Small-business owners are a remarkably resilient breed. Even though the federal government sometimes seems to be out to get them (an extra week of vacation anyone?), a new study that was conducted by the Economist Intelligence Unit and sponsored by services company Verio, finds that 83 percent of small-business executives are optimistic about their potential for growth once the economy turns.
This despite the fact that almost half of the 328 respondents, or 48 percent, believe that local government doesn’t support their efforts and 39 percent have the same opinion about the federal government. Think about where all the stimulus money is going, and I challenge you not to feel the same way. (The people surveyed included a mix of CEOs and other C-level titles, but it wasn’t specifically focused on technology executives.)
Incidentally, about 36 percent of these respondents indicated that they believed the economy would rebound in mid-2010. Another 25 percent thought it would happen a little sooner, at the end of 2009.
The study, which is titled “Understanding Growth Priorities of Small and Medium-sized Businesses,” provides some valuable insight as to the role of technology in the recovery. Approximately 57 percent of the executives who were survey “agree or strongly agree” that technology will be a huge deciding factor in their ability to emerge successfully from this recession.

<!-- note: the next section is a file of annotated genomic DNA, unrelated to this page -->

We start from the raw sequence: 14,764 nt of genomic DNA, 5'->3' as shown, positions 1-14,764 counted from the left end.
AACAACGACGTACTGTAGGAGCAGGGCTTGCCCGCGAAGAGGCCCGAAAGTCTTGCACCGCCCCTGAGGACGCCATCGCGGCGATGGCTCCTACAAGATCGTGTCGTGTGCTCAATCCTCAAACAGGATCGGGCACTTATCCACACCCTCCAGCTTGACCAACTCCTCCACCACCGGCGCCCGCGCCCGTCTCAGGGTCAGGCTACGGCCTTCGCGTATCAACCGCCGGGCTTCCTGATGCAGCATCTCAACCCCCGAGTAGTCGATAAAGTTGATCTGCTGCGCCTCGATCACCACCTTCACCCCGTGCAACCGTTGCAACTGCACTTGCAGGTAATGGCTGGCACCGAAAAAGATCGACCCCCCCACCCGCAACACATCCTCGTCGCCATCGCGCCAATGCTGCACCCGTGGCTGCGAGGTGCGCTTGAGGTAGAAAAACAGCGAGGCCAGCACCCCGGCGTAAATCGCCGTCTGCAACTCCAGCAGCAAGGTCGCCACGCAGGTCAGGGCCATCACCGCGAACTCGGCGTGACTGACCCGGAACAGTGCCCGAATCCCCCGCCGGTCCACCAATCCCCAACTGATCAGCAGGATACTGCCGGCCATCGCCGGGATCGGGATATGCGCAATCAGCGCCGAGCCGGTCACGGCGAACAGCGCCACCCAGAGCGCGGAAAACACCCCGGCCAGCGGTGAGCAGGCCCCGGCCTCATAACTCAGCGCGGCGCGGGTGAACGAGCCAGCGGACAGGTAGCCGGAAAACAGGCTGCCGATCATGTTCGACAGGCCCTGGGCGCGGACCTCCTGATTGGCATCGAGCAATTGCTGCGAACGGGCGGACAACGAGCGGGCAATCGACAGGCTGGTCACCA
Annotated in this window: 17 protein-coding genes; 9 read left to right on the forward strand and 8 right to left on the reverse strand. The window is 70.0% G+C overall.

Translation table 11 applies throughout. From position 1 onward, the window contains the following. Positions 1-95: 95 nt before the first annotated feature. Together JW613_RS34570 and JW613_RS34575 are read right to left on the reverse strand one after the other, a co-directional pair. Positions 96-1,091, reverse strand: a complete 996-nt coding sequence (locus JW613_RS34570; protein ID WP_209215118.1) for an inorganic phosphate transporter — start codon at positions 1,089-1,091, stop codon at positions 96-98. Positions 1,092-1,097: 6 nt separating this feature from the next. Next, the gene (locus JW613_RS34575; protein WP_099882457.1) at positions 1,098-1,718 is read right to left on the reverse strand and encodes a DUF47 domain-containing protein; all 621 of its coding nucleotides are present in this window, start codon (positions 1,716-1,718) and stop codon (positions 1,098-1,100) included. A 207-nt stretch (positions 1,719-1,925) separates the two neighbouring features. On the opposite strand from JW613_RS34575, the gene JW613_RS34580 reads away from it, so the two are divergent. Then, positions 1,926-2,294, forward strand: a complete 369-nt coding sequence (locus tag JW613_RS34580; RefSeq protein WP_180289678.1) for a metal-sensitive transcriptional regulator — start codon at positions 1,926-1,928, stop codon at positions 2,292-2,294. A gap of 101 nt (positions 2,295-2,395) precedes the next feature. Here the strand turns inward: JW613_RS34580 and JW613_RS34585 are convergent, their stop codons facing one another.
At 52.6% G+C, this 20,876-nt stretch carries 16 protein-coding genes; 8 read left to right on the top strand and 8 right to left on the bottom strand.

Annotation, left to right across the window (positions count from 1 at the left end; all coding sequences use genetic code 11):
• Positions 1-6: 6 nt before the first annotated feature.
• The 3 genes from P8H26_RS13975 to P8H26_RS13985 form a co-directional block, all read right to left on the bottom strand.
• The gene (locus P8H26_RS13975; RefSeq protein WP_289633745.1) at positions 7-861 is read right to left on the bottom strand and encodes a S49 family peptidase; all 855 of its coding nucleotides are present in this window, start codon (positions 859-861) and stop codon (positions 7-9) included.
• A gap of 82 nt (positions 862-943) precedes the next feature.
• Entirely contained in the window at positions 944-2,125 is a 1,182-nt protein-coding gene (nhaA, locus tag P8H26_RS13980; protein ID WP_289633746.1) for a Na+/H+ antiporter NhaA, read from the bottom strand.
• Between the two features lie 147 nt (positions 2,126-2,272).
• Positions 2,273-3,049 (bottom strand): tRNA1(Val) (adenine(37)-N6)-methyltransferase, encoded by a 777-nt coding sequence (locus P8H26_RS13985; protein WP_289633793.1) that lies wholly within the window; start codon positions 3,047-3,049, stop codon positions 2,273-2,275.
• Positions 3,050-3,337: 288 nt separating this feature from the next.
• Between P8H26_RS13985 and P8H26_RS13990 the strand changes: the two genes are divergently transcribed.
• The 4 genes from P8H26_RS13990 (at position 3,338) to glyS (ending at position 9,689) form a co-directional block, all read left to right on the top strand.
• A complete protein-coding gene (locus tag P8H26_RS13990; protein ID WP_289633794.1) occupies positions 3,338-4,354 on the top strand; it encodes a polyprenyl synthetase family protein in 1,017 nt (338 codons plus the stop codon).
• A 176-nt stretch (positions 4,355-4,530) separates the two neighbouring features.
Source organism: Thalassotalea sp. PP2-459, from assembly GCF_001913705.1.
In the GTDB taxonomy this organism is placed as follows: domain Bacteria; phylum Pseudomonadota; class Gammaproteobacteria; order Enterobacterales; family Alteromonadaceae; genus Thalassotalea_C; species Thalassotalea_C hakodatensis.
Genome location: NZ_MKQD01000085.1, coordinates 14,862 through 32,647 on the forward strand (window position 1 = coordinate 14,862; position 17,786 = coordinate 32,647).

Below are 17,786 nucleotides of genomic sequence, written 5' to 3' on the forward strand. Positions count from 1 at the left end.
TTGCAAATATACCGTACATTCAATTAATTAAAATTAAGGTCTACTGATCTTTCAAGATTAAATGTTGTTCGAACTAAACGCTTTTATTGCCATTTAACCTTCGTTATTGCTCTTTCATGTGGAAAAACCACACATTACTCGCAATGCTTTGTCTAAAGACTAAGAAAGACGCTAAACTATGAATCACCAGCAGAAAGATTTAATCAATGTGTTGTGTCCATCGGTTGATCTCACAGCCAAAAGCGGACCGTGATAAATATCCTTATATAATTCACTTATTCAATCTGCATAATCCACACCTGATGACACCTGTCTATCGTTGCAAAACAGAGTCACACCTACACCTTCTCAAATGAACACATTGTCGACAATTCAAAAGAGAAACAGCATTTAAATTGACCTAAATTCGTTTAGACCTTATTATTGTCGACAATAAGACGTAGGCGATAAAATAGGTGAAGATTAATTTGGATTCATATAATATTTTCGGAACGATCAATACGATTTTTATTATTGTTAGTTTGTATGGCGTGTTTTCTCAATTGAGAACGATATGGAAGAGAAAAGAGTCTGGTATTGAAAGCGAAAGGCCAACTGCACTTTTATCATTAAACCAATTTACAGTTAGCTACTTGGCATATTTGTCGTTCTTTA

Here are their top three goals:
- Improving how IT supports business operations
- Improving data analytics
- Reducing complexity
About 20 percent said they would invest more heavily in innovative technology that would help them leapfrog their competitors.
Slightly more than half the respondents said future IT projects will focus on technologies to improve business processes; about one-third of them said that VARs, applications and systems integrators would be critical in achieving their technology goals.